Art Fair Roundup: Berlin, Brussels, Cologne, New York

Stefan Kobel

May 13, 2016
Art Cologne
Art Brussels, Brussels
Gallery Weekend Berlin, Berlin
Frieze New York, New York

When Claus Föttinger installed his Bar 60/99-16 (2016) in the booth of Düsseldorf’s Van Horn Gallery at Art Cologne, Rhinelanders did what they are said to do best and partied, using the installation as an actual bar. Yet what might have been expected to be the biggest celebration—the opening of the 50th Art Cologne, the oldest continuously running contemporary art fair—was a rather sober event. Everything was in place: after a long and painful downturn, some important international galleries have returned to the fair since Daniel Hug became director in 2008. Almost all of the predominant German protagonists have become regulars again since the death of Art Forum Berlin in 2010, and collectors from neighboring countries visit the fair, even some Britons and Americans. All this adds to the unrivaled (in Europe) density of private collectors and institutions in the Rhine region. Sales have always been solid—rarely spectacular—at Art Cologne, where the collectors are traditionally educated and savvy but not deep-pocketed.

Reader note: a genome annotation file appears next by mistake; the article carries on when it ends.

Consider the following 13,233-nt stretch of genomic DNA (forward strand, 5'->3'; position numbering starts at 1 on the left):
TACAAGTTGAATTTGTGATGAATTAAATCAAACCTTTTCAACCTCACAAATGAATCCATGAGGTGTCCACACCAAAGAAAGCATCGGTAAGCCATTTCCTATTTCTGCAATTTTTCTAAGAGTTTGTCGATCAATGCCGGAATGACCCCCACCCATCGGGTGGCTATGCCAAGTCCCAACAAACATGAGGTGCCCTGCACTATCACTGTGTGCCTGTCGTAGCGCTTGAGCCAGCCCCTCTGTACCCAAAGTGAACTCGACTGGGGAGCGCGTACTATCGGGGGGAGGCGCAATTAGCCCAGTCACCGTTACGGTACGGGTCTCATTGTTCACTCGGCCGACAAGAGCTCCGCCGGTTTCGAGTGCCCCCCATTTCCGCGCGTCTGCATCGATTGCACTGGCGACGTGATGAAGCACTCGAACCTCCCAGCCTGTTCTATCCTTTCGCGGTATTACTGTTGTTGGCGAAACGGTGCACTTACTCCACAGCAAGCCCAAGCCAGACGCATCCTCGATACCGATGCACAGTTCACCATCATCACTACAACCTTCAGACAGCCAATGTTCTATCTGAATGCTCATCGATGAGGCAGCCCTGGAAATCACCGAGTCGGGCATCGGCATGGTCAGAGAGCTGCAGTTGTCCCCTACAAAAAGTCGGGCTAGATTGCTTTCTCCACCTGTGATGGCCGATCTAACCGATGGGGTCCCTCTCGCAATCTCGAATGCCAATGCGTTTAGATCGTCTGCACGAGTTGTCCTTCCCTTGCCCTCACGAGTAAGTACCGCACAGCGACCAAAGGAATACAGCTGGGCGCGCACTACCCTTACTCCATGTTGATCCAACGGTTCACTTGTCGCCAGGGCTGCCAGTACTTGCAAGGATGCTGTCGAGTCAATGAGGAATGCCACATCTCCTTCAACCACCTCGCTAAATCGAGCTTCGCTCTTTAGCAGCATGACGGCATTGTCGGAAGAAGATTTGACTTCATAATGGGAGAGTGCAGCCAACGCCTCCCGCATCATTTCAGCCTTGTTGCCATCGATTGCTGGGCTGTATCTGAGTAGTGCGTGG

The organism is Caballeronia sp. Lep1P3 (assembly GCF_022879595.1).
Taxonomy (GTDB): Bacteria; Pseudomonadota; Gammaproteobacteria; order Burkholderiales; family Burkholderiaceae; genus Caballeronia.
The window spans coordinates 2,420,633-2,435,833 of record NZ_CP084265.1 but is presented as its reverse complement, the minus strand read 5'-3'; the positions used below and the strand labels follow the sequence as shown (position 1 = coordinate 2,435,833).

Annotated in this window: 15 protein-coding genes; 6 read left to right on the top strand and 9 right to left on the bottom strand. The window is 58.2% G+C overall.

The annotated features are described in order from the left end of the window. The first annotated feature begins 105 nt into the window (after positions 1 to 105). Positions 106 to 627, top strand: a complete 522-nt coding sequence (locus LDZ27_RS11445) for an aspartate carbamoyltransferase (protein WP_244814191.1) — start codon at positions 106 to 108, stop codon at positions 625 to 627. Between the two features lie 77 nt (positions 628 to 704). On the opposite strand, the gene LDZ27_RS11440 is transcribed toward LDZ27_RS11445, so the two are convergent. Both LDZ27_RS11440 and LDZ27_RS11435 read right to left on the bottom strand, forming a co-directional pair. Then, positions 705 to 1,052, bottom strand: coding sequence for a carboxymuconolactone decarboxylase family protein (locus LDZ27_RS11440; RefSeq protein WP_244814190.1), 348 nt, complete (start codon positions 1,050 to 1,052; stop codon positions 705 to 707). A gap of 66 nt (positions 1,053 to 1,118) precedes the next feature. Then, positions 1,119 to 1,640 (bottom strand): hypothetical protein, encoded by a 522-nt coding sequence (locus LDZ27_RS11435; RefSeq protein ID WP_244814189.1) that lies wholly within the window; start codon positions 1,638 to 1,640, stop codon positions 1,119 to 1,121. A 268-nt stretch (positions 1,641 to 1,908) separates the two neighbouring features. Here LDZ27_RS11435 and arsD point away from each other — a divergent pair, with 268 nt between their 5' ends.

But for a 50th jubilee one would have expected more. The low-key atmosphere was only partly due the general sentiment of a world in crisis, and there are structural reasons why the fair felt uninspiring. One of its strengths has always been that it covers the wide range from modernism to the avant-garde, but the best secondary market works now tend to go directly to auction houses in London or New York, as with the Zero group, which has become too expensive for the German market. Nor does the debate around the projected reform of the law on cultural heritage,1 which has already led many collectors to take their artworks out of the country for storage or sale, help German dealers. The primary market, on the other hand, has recently been skewed by the primacy of investment as an incentive to purchase art, with speculators hyping—for example—a regressive style of painterly abstraction. So it was no wonder that many galleries in Cologne showed either safe, established positions or the fashionable post-internet artists, whose production looks quite interchangeable.